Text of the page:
Third Circuit Holds Fast on One-Year Statute of Limitations for FDCPA Suits
Last week, the U.S. Court of Appeals for the Third Circuit issued a creditor-favorable ruling that does not allow the “discovery rule” to soften the impact of the Fair Debt Collection Practices Act’s (FDCPA) one-year statute of limitations. The Circuit Court held that any FDCPA suit must be filed within one year of the alleged violation. This case is notable because other circuit opinions on this point have allowed consumers to file lawsuits past the one-year deadline so long as the suit was filed within one year of discovery of the violation.
The case, Rotkiske v. Klemm et al, sets forth a simple fact pattern. Sometime in 2009, an attorney obtained a default judgment against Rotkiske for unpaid credit card debt. Rotkiske did not live at the address where process was served and did not know of the collection suit, or the judgment, until a mortgage application of his was denied in September 2014. Rotkiske then filed an FDCPA action against the attorney and others within one year of that denial, claiming that the improper default judgment negatively impacted his ability to obtain a mortgage.
The District Court dismissed the suit since it was filed more than one year after the violation. The FDCPA requires actions be filed “within one year from the date on which the violation occurs.” Though the FDCPA does not have any language about the one-year period being triggered by the plaintiff’s knowledge of the violation, both the Fourth Circuit and the Ninth Circuit have grafted a discovery rule on the FDCPA’s statute of limitations. The Third Circuit, though, affirmed the lower court’s ruling, and declined to allow plaintiff to utilize the discovery rule since the FDCPA (i) clearly states that any suit is to be filed within one year of the violation; and (ii) does not explicitly state that the one-year period is dependent on the plaintiff’s knowledge of the violation. The court did note that equitable tolling might still apply to situations involving fraudulent, misleading or self-concealing conduct by the defendant, so the possibility of a plaintiff bringing suit after one year is not entirely foreclosed.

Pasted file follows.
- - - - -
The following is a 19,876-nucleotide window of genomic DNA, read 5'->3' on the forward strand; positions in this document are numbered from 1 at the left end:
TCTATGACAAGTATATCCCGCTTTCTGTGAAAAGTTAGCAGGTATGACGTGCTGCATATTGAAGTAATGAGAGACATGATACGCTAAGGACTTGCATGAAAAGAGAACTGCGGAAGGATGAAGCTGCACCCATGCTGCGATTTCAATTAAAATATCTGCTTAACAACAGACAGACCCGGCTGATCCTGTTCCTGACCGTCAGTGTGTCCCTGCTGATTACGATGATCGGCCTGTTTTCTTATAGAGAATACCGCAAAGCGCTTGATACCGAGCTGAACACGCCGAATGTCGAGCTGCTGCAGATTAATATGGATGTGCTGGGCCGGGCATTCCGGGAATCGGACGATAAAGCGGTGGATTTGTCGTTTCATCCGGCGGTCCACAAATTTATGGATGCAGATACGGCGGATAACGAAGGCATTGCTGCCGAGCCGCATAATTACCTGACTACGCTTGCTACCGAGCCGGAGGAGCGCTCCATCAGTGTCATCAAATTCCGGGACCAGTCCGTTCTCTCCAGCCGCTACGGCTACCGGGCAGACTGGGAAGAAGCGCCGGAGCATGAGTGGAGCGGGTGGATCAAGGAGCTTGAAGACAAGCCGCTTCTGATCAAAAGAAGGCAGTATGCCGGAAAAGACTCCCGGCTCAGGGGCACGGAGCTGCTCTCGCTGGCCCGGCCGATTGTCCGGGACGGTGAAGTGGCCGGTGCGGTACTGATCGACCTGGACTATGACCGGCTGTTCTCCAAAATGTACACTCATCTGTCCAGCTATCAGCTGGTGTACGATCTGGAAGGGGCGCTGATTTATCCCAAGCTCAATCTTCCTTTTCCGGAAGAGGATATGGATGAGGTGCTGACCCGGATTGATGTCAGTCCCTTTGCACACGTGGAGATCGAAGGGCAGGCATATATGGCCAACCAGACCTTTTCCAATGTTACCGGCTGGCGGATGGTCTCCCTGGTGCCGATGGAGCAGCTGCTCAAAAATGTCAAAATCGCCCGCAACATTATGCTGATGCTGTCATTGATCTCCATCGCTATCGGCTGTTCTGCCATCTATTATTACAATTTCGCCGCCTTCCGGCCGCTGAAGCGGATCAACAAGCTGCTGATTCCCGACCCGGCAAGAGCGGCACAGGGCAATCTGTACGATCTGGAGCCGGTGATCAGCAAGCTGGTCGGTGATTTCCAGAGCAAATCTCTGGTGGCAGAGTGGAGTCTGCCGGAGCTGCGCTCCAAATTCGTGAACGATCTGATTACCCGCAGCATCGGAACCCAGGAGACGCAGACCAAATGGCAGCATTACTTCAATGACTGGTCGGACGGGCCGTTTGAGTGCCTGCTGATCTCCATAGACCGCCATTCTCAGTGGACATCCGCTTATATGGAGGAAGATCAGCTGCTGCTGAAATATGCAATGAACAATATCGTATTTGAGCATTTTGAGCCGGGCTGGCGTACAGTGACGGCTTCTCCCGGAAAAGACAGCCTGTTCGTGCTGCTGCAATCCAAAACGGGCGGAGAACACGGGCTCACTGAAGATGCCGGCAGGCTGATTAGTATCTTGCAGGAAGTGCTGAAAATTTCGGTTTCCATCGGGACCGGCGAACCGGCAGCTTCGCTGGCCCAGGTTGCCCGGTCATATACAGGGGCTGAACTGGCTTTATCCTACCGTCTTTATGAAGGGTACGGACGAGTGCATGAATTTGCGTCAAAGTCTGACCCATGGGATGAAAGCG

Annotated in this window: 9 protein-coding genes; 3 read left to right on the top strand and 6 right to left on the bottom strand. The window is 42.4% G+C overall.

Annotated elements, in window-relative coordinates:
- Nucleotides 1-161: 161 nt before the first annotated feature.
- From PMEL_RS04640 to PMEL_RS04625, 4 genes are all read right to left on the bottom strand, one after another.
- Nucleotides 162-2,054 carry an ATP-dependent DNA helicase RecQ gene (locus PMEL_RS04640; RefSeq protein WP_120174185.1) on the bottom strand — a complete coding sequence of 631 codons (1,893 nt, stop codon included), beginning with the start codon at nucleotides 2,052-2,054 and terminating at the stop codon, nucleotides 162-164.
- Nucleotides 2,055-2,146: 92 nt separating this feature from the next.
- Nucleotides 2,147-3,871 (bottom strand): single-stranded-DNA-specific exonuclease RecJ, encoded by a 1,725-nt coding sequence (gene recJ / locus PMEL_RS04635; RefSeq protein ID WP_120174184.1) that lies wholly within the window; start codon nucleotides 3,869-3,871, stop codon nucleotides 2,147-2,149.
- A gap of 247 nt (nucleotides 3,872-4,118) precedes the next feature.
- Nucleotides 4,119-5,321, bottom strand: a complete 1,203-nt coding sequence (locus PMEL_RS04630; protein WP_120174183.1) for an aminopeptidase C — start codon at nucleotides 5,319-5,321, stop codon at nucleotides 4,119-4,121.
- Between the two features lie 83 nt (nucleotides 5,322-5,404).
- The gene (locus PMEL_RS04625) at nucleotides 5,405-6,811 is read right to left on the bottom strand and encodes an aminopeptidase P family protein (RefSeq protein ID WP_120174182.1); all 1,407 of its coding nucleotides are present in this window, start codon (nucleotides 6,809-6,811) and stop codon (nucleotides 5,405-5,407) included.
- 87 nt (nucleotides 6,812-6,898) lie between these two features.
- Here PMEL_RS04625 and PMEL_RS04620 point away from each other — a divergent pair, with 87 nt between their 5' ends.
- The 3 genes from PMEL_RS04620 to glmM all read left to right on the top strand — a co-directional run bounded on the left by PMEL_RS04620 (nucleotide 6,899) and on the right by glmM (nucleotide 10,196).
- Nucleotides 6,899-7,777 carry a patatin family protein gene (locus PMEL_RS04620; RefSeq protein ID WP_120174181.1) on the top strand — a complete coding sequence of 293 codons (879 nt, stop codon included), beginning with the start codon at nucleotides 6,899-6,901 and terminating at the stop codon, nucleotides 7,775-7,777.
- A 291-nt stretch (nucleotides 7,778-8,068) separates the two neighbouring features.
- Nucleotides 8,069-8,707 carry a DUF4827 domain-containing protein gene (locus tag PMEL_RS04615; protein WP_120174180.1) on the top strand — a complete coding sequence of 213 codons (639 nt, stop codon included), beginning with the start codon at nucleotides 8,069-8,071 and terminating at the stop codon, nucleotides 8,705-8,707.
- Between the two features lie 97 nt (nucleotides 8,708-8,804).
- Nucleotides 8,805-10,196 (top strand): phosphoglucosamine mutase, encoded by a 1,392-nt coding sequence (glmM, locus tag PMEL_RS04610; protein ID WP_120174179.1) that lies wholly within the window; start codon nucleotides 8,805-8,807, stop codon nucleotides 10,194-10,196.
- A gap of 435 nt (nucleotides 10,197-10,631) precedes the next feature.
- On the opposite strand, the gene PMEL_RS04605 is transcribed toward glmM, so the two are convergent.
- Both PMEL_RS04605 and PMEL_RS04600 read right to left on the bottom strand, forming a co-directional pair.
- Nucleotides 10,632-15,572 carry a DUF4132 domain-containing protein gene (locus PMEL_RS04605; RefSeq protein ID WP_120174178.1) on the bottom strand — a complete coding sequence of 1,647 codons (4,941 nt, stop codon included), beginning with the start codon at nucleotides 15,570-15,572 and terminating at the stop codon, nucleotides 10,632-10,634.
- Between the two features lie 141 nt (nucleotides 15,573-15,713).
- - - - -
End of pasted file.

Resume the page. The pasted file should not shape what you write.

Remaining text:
Thus, FDCPA defendants in the Third Circuit now have precedential authority to take a more aggressive approach on stale claims. And, those creditors in circuits other than the Fourth or Ninth have circuit-level persuasive authority to argue that their courts should not impute a discovery rule on to the FDCPA’s statute of limitations. With the circuits now split, further case law on this issue and possible U.S. Supreme Court intervention are within the realm of possibility.